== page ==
Years ago, home design professionals borrowed the spa concept from swank hotels and resorts to give the bathroom a soothing ambience, even if its occupants couldn’t steal away. Now, another metamorphosis is underway. New York architect and designer Anjie Cho has found that some clients who travel frequently no longer want to be reminded of a hotel at home. They seek more personalized style, she says. Carolyn DiCarlo, also a New York architect and designer, agrees and says more homeowners view the room’s purpose as a place to shut the door and enjoy their own personalized daily rituals. And though some may equate this space with excessive energy and water consumption, Los Angeles designer Sarah Barnard thinks the room has become more environmentally sensitive, particularly in California where stricter guidelines already are in place. “The bathroom can still offer a luxurious experience, but in a much more responsible way,” she says. Here’s what else our trends spotters are saying, along with what’s now passe:
Bring in natural light. Big windows allow more light and even fresh air when space permits, says developer Jean Francois Roy, whose new luxe AquaVita Florida condominiums make that a priority. But place them strategically when possible, near a vanity where someone applies makeup, says Florida-based Cheryl Kees Clendenon, owner of In Detail Interiors.
Integrate room functions. Barriers between different spaces in the master bedroom are disappearing (again) with bedrooms often open to bathrooms and walk-in closets for another take on the loft look, says Stephanie Pierce, senior design studio manager at manufacturer MasterBrand Cabinets.
Don’t toss the bathwater, yet. Big whirlpools that require being encased along perimeter walls are fading from popularity since many homeowners find them a maintenance headache, noisemaker and space guzzler. But not everyone wants only a shower if there is adequate square footage. The free-standing tub, often curved, has taken off when there’s sufficient space all around, though it’s impractical for some seniors. Another possibility, says Cho — deep soak tubs for total immersion.
Expand the shower but not too much. The notion of two-person showers generated buzz years ago, but the reality is that many simply want a large enough shower for one — and not too large, says DiCarlo. She finds that larger than 4 feet by 5 feet eliminates the warm, nestling feeling of a shower. The panoply of jets and sprays has also been scaled back with emphasis on a big rain head for a more functional luxuriating experience, says Barnard. Cho prefers hand-held shower heads, sometimes on a bar. She also likes to include a built-in bench and a niche for bathing products. And shower door hardware is being scaled back or removed, with some only installing a single fixed panel, says Clendenon. “It cuts cleaning, though it also cuts warmth, and you can’t do a steam shower with it,” she says.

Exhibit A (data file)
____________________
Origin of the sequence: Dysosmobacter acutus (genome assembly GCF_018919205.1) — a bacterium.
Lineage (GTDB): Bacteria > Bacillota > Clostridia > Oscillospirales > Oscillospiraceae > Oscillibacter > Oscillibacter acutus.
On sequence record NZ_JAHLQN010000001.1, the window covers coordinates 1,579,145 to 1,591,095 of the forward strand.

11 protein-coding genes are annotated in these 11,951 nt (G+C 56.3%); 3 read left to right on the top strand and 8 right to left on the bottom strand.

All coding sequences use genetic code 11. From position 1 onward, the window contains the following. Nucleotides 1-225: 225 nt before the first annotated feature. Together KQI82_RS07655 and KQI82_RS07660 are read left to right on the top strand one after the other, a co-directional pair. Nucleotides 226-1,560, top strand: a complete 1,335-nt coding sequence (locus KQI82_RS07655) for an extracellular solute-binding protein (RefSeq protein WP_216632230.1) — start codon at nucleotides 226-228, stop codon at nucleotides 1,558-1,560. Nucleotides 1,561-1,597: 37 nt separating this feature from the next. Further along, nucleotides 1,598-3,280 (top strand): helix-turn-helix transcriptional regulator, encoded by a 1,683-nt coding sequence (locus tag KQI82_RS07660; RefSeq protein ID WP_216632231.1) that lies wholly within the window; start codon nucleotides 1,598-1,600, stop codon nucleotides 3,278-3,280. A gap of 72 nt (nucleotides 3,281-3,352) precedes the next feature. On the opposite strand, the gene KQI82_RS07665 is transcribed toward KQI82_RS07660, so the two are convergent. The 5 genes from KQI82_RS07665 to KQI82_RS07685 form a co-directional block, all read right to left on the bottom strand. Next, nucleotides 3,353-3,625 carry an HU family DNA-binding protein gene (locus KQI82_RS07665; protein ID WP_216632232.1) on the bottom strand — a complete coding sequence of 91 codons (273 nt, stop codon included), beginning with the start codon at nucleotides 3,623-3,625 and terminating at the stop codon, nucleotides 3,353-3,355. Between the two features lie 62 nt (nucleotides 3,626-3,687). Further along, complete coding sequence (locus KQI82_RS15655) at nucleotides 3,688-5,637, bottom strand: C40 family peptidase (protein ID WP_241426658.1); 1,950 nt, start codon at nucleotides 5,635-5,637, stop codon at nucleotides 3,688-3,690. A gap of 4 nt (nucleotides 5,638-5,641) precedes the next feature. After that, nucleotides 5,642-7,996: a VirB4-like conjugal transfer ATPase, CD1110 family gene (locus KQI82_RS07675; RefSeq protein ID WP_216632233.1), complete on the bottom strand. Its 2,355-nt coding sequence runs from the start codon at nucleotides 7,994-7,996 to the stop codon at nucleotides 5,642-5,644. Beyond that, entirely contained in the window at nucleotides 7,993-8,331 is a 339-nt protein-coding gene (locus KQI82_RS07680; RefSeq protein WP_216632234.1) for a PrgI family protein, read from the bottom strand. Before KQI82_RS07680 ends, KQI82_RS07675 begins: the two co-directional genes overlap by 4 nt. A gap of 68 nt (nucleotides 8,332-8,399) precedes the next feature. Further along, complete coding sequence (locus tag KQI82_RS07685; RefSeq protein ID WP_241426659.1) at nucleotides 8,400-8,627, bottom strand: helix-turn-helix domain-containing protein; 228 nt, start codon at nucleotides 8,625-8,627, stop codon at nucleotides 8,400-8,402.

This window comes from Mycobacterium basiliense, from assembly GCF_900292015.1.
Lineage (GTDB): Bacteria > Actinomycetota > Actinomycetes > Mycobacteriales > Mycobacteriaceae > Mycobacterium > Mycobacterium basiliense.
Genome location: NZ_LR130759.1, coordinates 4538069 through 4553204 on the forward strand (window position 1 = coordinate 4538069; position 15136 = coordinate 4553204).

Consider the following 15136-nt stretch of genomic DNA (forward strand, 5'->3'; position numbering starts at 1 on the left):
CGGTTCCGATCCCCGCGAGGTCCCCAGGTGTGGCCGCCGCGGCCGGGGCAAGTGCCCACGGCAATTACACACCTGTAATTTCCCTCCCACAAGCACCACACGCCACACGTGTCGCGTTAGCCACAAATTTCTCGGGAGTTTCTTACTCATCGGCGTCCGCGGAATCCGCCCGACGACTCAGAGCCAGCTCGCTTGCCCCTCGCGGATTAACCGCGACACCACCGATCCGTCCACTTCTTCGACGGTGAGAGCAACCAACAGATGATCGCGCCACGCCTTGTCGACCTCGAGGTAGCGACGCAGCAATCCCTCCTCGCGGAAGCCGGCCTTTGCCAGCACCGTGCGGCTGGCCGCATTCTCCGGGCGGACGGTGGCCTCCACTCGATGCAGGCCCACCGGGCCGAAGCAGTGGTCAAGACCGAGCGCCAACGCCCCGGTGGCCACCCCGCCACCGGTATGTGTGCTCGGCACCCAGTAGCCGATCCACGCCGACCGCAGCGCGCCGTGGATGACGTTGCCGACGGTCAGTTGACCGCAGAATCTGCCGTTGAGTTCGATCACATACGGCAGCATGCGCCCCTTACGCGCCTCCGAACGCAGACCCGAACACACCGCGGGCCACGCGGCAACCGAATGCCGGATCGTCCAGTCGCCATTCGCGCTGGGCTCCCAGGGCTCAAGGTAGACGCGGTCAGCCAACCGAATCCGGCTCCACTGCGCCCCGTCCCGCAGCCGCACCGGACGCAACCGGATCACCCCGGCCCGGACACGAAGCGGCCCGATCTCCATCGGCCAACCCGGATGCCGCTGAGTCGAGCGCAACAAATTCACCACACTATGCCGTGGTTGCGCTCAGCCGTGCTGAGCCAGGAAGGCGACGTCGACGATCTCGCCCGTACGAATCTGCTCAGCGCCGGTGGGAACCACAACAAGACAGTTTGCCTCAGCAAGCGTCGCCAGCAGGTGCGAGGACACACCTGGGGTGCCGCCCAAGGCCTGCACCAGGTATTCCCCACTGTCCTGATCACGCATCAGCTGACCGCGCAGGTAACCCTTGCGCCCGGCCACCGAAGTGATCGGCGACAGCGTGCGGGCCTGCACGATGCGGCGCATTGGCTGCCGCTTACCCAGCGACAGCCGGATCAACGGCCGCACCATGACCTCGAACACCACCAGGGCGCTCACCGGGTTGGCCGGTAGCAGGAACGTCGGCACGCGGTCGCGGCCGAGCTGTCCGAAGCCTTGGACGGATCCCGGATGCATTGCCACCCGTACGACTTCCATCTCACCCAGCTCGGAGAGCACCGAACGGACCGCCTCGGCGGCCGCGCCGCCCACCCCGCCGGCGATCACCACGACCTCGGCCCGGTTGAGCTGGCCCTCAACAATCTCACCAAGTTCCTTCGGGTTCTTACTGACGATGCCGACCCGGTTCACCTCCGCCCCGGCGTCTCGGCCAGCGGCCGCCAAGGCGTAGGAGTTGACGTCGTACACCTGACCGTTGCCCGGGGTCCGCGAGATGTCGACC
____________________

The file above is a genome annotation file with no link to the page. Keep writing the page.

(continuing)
Float the vanity. Creating a sleeker look, which also makes any size room look larger and pares maintenance, has spurred the popularity of wall-mounted, floating vanities rather than floor-to-counter cabinetry. This style offers another plus: For baby boomers beginning to think about aging in place, it permits greater accessibility with room underneath to accommodate a wheelchair, says Barnard. She favors wood or faux wood materials in a light maple, birch, alder or white oak. Caveat: A floating vanity requires good bracing; otherwise, countertops may sag, says Clendenon.
Introduce color and texture, but judiciously. While white still ranks as the No. 1 palette choice, including for tile grout, more designers are suggesting variations in creams and grays. The exception — a new trend — is a touch of bolder color for a personalized touch. Barnard suggests blue and purple to bring in the outdoors but says to limit the application. “Pick one dominant element in the room for the addition of color such as one tiled wall,” she says. Luxury textured finishes are gaining a following. DiCarlo suggests rich mahogany or walnut cabinetry; resin for tubs and sinks instead of cast iron or enamel; and bronze, gold and tinted glass accents. Clendenon prefers impervious materials like natural quartz Silestone from Cosentino.
Barbara Ballinger is a freelance writer.
On the way out:
1. Big, high-maintenance whirlpool tubs.
2. Dozens of shower jets and sprays, some of which rarely get used.
3. Small-size glass and mosaic tiles.
4. Harsh minimalism that doesn’t feel nurturing.
5. Mirrored walls that lack interest and have a cookie-cutter look.
6. Vessel sinks that look great but aren’t practical.